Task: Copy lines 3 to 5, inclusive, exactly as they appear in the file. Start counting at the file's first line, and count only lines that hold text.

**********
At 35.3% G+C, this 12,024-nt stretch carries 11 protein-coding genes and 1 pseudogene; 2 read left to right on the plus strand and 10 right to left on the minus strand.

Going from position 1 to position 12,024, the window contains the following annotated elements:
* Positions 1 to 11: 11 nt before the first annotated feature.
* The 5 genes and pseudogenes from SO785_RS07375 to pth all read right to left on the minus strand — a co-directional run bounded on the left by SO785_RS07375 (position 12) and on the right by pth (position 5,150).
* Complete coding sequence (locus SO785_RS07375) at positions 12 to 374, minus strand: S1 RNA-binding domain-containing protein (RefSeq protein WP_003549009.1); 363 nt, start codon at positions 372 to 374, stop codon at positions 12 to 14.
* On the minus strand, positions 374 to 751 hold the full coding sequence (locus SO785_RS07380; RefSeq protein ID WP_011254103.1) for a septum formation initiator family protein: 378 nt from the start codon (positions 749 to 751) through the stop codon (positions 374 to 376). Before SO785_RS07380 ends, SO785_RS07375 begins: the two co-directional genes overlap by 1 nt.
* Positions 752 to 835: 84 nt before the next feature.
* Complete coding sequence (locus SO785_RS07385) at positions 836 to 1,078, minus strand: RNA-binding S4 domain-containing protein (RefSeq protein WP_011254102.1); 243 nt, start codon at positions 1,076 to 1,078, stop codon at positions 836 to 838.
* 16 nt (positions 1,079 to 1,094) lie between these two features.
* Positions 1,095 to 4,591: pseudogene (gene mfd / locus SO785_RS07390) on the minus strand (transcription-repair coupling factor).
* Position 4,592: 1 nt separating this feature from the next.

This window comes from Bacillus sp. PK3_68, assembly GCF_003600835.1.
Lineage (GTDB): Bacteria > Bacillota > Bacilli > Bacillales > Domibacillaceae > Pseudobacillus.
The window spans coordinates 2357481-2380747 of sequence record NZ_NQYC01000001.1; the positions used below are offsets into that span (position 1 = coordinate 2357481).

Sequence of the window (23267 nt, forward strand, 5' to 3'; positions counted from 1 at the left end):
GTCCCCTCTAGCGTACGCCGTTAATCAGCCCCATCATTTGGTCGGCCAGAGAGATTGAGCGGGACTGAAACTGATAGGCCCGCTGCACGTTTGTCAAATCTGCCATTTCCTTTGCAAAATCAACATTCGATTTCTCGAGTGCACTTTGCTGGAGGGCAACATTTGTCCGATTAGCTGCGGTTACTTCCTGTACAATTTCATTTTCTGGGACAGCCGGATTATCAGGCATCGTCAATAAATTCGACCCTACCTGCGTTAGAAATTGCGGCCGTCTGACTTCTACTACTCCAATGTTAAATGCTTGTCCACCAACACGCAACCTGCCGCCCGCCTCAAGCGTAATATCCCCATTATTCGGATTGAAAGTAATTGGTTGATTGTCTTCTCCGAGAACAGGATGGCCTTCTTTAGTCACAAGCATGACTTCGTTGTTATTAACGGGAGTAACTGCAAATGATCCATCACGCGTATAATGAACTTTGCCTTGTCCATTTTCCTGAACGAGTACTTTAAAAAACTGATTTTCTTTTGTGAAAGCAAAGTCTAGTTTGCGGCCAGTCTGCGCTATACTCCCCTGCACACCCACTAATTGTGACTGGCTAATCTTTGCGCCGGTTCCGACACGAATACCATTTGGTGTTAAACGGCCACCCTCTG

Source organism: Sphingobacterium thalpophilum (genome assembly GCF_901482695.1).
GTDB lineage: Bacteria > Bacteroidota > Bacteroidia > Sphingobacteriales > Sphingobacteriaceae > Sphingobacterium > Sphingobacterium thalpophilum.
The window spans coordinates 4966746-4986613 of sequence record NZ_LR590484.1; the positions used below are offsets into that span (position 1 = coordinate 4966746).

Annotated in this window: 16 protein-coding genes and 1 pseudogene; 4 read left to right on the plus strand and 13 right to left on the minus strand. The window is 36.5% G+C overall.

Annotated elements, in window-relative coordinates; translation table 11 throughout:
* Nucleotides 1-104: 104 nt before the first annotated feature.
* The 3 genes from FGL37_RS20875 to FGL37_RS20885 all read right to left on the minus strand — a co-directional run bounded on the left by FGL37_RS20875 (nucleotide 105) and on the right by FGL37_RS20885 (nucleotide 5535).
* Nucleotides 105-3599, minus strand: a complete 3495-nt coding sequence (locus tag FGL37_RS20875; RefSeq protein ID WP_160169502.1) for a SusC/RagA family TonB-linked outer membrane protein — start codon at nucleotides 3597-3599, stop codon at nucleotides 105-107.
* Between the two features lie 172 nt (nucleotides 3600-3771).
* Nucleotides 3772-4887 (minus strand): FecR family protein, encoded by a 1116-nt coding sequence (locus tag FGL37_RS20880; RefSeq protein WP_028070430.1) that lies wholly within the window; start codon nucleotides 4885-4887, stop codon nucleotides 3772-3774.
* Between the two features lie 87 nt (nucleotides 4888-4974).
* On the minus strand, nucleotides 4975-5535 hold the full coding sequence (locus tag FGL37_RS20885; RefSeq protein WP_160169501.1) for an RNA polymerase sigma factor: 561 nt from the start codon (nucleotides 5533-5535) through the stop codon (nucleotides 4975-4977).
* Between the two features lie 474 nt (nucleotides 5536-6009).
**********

* Positions 1 to 11: 11 nt before the first annotated feature.
* The 5 genes and pseudogenes from SO785_RS07375 to pth all read right to left on the minus strand — a co-directional run bounded on the left by SO785_RS07375 (position 12) and on the right by pth (position 5,150).
* Complete coding sequence (locus SO785_RS07375) at positions 12 to 374, minus strand: S1 RNA-binding domain-containing protein (RefSeq protein WP_003549009.1); 363 nt, start codon at positions 372 to 374, stop codon at positions 12 to 14.